Can I still use my Chromebook now it is no longer supported?
You will inevitably miss essential security updates to the Chrome browser. However, we can’t know in advance what sort of holes might appear in Chrome, or whether they might be exploited in unpatched Chromebooks, though Chrome OS’s security record is very good indeed.
Either way, simple web browsing may not be much riskier than usual, and there are ways to make it safer. But I’d have second thoughts if you use your machine for financial operations without two-factor authentication, or if your email is full of private medical and financial information, passwords, and so on. The risks might be low but the stakes would be higher.
In 2016, Google introduced an End Of Life (EOL) policy that offered support for five years. About a year later, it changed the name to something that didn’t imply planned obsolescence – Auto Update Expiration (AUE) – and extended support for new Chromebooks to 6.5 years.
In theory, Chromebook manufacturers could keep shipping the same platform for five or more years. Their outdated specifications ought to warn off potential buyers but typical Chromebook users probably aren’t following industry hardware trends. Every buyer should therefore check Google’s AUE page for end-of-support dates.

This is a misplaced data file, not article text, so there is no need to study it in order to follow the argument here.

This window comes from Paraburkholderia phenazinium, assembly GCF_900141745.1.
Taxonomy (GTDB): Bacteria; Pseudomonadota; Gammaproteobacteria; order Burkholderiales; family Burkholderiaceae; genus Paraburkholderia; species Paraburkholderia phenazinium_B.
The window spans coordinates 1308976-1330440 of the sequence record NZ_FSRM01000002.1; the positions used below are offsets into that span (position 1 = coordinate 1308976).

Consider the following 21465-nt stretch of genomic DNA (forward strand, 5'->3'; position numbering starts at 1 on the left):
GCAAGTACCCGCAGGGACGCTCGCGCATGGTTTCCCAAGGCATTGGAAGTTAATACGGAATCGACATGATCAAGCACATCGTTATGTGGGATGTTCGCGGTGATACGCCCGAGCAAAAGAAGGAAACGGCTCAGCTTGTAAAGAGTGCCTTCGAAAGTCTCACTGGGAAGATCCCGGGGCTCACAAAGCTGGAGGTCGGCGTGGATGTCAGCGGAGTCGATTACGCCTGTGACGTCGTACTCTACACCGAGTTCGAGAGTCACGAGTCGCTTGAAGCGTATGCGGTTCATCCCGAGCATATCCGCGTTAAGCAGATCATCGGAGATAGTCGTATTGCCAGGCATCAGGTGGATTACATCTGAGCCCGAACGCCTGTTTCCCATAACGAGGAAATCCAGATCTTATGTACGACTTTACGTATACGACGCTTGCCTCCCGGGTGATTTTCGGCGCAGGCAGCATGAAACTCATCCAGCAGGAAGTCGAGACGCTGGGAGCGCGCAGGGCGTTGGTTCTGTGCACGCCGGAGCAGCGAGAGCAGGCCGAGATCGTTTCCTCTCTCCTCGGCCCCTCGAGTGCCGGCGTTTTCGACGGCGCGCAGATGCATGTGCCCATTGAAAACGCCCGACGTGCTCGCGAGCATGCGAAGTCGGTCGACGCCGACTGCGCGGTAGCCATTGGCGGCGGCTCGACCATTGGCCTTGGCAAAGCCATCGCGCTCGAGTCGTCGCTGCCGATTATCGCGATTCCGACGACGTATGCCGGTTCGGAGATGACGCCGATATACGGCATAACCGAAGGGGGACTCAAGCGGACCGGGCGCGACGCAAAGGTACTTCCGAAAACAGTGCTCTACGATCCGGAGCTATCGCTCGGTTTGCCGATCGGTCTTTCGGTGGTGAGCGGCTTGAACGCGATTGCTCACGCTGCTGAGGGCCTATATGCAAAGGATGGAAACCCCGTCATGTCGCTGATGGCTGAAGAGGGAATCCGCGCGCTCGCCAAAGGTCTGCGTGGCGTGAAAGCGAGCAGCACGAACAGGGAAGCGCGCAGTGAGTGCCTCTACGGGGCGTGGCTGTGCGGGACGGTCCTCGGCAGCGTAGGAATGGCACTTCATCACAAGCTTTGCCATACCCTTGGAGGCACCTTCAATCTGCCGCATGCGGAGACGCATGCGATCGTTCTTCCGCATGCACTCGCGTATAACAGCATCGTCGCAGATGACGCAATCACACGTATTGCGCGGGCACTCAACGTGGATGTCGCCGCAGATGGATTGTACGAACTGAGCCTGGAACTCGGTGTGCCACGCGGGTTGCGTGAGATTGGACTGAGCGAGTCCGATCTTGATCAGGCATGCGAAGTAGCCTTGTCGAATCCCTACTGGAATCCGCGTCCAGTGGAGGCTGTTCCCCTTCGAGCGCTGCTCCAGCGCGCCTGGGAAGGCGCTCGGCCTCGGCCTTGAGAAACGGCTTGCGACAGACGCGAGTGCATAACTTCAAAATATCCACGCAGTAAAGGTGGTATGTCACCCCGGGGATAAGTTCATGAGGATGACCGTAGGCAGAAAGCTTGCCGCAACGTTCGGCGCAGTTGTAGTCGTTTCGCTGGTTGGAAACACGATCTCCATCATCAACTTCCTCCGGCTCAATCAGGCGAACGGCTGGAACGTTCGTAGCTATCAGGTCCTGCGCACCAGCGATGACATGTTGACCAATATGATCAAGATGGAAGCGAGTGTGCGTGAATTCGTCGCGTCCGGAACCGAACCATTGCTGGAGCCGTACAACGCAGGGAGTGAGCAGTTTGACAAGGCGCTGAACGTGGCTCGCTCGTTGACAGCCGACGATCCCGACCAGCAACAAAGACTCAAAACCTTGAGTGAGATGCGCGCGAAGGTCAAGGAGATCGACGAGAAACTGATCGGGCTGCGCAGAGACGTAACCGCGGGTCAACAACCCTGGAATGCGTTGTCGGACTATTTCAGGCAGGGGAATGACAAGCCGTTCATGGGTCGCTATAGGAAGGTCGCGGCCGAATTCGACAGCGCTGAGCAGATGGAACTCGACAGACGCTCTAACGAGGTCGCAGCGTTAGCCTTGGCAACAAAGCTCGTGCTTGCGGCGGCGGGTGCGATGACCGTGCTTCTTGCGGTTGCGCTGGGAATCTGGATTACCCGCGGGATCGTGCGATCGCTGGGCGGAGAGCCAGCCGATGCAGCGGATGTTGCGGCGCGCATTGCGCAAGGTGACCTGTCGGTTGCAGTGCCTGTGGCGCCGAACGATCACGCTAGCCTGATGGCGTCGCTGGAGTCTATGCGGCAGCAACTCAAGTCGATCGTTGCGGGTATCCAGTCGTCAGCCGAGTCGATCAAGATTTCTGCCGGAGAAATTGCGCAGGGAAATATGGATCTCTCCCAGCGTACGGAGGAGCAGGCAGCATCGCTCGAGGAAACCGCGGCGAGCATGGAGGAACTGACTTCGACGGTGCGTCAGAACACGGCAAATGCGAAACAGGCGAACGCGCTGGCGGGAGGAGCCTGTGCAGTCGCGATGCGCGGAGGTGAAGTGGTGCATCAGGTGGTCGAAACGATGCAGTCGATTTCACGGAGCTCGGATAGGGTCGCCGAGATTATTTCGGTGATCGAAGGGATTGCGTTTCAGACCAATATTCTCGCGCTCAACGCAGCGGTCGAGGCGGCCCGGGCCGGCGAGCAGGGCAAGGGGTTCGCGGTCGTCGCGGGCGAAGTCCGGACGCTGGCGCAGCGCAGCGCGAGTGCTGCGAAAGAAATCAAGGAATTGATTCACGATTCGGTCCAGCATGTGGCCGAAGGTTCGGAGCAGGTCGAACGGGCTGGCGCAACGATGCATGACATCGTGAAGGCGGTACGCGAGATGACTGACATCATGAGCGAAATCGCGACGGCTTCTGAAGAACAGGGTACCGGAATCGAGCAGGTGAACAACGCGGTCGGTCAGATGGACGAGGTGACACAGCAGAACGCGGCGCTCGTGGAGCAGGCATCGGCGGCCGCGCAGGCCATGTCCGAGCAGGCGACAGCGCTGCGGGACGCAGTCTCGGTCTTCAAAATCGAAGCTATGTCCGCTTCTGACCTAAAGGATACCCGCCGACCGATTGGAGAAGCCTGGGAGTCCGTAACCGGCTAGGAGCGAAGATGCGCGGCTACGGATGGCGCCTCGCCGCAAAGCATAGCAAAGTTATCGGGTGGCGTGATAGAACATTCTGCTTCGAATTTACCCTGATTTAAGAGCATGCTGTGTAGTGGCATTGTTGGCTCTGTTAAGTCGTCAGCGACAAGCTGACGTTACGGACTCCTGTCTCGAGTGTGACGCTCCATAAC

However, your Acer Chromebook C720 probably has a dual-core 1.4GHz Celeron 2955U laptop processor, which is a Core design rather than a cheap Atom-based or ARM chip. It’s probably not far behind a Celeron N4000, though it will run hotter and use about twice as much electricity. You could repurpose it to run Neverware’s CloudReady, a Linux such as GalliumOS, or possibly even Microsoft Windows. I know you don’t want to do this but other users might.
The C720 is on the list of supported Chromebooks but readers should check first.
You can minimise the amount of information stored on your Chromebook by using the privacy settings and turning off features such as saving web passwords and auto-filling web forms. You could even browse in guest mode, which basically means starting as a new user every time. The drawback is that you will have to log in to each website every time and it will not save your settings.
Have you got a question? Email it to Ask.Jack@theguardian.comRead more: The Guardian
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